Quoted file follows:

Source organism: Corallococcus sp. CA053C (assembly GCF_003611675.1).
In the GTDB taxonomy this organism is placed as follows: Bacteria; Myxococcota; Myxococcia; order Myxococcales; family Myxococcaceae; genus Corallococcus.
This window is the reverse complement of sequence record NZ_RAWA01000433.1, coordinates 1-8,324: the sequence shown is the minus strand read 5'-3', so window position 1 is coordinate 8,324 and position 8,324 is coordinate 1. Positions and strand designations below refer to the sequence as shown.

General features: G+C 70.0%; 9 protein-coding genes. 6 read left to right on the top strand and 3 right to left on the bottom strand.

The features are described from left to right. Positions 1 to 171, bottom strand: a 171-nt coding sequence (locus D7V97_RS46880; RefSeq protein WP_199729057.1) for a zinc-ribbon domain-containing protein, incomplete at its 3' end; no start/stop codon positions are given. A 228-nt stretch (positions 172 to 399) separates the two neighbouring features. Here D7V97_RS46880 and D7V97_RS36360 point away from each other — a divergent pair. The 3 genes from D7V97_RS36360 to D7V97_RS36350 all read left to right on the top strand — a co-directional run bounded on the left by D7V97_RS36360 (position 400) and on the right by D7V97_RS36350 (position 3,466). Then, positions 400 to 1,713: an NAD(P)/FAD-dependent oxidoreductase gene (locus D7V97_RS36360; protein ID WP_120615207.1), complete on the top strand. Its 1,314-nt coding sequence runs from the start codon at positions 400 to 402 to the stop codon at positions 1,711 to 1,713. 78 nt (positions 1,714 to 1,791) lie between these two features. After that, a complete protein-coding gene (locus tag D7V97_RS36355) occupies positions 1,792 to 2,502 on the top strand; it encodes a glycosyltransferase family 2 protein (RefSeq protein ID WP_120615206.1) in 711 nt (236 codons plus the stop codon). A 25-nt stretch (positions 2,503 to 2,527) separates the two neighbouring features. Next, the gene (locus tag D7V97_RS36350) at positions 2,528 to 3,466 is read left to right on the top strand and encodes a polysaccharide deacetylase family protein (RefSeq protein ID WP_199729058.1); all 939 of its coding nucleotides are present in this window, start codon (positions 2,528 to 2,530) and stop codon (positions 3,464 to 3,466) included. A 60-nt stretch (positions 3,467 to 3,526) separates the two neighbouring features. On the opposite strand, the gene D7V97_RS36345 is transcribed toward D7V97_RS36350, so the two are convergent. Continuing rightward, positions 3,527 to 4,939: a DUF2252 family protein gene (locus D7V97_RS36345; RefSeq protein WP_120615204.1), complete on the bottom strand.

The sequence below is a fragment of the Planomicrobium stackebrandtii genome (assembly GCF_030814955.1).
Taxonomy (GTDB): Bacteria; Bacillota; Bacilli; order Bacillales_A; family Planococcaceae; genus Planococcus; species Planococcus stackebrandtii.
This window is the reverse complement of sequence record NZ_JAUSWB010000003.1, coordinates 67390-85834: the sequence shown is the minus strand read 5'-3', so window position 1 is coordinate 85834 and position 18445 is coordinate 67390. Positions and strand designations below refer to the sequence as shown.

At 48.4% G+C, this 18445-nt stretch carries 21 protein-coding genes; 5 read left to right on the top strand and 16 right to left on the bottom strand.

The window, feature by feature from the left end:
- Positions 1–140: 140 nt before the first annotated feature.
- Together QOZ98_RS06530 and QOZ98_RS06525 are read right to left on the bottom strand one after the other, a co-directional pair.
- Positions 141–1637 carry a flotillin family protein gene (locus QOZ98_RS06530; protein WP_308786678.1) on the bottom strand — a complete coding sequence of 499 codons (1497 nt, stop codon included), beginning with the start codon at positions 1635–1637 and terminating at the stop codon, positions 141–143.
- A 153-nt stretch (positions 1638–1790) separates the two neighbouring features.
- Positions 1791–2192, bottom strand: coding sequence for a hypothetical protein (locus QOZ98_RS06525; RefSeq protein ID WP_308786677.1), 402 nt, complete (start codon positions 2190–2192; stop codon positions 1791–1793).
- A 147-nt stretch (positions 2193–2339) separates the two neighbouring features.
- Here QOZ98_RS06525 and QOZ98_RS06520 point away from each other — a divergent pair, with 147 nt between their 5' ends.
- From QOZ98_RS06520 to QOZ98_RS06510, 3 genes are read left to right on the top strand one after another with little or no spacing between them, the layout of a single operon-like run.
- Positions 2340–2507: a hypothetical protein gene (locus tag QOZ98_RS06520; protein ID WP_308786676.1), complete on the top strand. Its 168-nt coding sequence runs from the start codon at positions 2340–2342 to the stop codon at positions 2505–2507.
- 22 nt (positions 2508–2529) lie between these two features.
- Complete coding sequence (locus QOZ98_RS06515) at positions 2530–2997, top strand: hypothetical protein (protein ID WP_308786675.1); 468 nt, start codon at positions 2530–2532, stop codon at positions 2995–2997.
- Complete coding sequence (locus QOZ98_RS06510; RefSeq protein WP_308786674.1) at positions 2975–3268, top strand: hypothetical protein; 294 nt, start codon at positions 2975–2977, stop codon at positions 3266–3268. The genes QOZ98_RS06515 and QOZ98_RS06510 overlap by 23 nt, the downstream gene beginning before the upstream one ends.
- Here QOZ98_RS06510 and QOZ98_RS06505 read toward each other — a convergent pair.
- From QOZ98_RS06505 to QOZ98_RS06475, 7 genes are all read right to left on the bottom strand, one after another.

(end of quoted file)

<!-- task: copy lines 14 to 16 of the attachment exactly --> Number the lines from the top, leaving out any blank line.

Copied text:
- A 153-nt stretch (positions 1638–1790) separates the two neighbouring features.
- Positions 1791–2192, bottom strand: coding sequence for a hypothetical protein (locus QOZ98_RS06525; RefSeq protein ID WP_308786677.1), 402 nt, complete (start codon positions 2190–2192; stop codon positions 1791–1793).
- A 147-nt stretch (positions 2193–2339) separates the two neighbouring features.